Numbers
appear with astounding regularity in Masonic Ritual and within nature. It was
the revelation that numbers may be used to describe and even predict phenomena
found in the physical universe which prompted the Pythagoreans to develop their
system of Theosophical Numerology. It is believed that Freemasons later
incorporated significant portions of this Theosophy into Masonic ritual and
practice; thus it is no surprise that numbers are so prominent in the Craft.
Dealing with numbers sometimes requires an understanding of
mathematics; however this understanding need not be advanced or even complex.
This is true when examining our Rites and Symbols for evidence of hidden
(numerically encoded) mathematical meaning.
While
preparing a paper on the 47^{th} Problem of Euclid[i], my research unearthed an interesting fact concerning
the numbers 3, 5, and 7 as are used in the Fellowcraft Degree to describe a
certain spiral stairway. Specifically, the root or source of these numbers is
derived[ii]
by subtracting the squares of the first four integers (1, 2, 3, and 4) from one
another in reverse order.
Figure
2 illustrates the process by which the sequential subtraction of the squares of
1, 2, 3, and 4 produces the numbers 3, 5, and 7.
Prior to this revelation I viewed the 3, 5, 7 sequence as being a simple
progression of n + 2, in which “n” initially is the number 1 and by
subsequent addition become 1 + 2 = 3, the resulting 3 becomes 3 + 2 = 5, and the
resulting 5 becomes 5 + 2 = 7. Logically
then the next number in the sequence is 9.
It
is the premise of this paper that the root method for the derivation of the
numbers 3, 5, and 7 contains encoded within itself the Pythagorean Theorem. I
intend to offer a mathematical proof of this hypothesis using the simple
Pythagorean Triplet set 3, 4, and 5, which is of course the Triplet set used by
Euclid in his figure of proof for the 47^{th} Proposition (Figure 1).
Basis
for the Proof
When examining Figure 2, the reader will note that
I have added one additional integer (the number 5) to the sequence of integers
and squares. This addition is the logical extension of this numerical sequence
of the first four integers, and is consistent both mathematically with the
subtraction of the first three squares, and in the numerological context of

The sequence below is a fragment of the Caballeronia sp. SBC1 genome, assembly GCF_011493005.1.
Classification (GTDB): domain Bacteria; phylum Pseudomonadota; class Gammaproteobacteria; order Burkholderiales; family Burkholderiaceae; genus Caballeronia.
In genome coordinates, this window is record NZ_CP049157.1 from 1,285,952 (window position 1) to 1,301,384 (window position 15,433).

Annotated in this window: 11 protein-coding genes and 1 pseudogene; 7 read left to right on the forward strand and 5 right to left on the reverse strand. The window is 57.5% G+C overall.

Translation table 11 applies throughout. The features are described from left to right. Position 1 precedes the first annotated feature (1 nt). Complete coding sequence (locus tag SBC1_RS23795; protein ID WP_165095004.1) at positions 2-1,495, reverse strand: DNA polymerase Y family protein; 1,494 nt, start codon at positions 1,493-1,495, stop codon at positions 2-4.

Pythagorean Theosophy. I might add that the sum of the integers 1 through 5 is
15, (1 + 2 + 3 + 4 + 5 = 15), also happens to be the sum of the rows, columns,
and diagonals in the Freemasons Magic Square, which itself incorporates the
numbers 3, 5, and 7 (Figure 3). The inclusion of this integer is of course
central to my proof as described here; however a second, much more
mathematically involved proof is also possible using just the integers (and
squares of) 1, 2, 3, and 4. The addition of the integer “5” shortens the
math and dramatically simplifies the proof.
I will present the proof in mathematical form in the following
paragraphs. I have added notation wherever clarification appears to be needed,
and I believe that the reader will find the mathematics fairly straightforward.
Pythagorean
Theorem
c^{2}
= a^{2 }+ b^{2}
[eq. 1] and, (Using the Pythagorean Triplet 3, 4, 5)
c
= 5
(Given)
b
= 4
(Given)
a
= 3
(Given)
Root
of 3, 5, 7 (and 9)
1,
2, 3, 4, 5
(Integers 1 to 5) also: (1, 2, a, b, c)
1,
4, 9, 16, 25
(Integers 1 to 5 squared) also: (1, b, a^{2 }or “b + c”, b^{2}
or “a^{2} + c”, c^{2}), therefore:
25
– 16 = 9
(Given), so:
c^{2}
 b^{2 }= 9
(substituting “c^{2}” for
25 and “b^{2}” for 16),
and:
c^{2}
= b^{2 }+^{ }9
(rearranging), and:
c^{2}
= b^{2 }+^{ }4+ 5
(changing “9” into the quantity (4 + 5), and:
c^{2}
= b^{2 }+^{ }b + c
(substituting the value of “b” for 4 and “c” for 5), therefore:
c^{2}
= b^{2 }+^{ }b + c
[eq. 2]
9
 4 = 5
(Given), so:
a^{2}
 2^{2 }= 5
(substituting “a^{2}” for 9), and:
a^{2}
 b = 5
(substituting the value of “b” for 4), and (rearranging)
a^{2}
= b + c
(substituting the value of “c” for 5), therefore:
a^{2}
= b + c
[eq. 3]
Proof:
(Using
[eq.2] and [eq.3] as simple simultaneous equations)
c^{2}
= b^{2 }+^{ }b + c
(Given) [eq. 2] and:
a^{2}
= b + c
(Given) [eq. 3]
c^{2}
= b^{2 }+a^{2}
(from [eq. 3] substituting a^{2} for the quantity (b + c),
therefore:
c^{2}
= a^{2 }+ b^{2}
(rearranging) [eq. 1]
Conclusion
The ability to derive the mathematical formula for what could arguably be
considered the framework for Masonry using information inherent in another
Masonic symbol or allusion may seem startling; however I am of the opinion that
this is not unusual at all. The interconnectedness of Masonic allegory ensures
that our learning is consistent with our principles, regardless of the source of
inspiration, even when verbal accounts of the original meaning have been lost.
Great truths often reveal themselves in more than one way and in more than one
medium.
Notes
[ii]
Masonic World. SHORT TALK BULLETIN  Vol.III
November, 1925 No.11. November, 1925. http://www.masonicworld.com/education/files/artoct02/mathematics.htm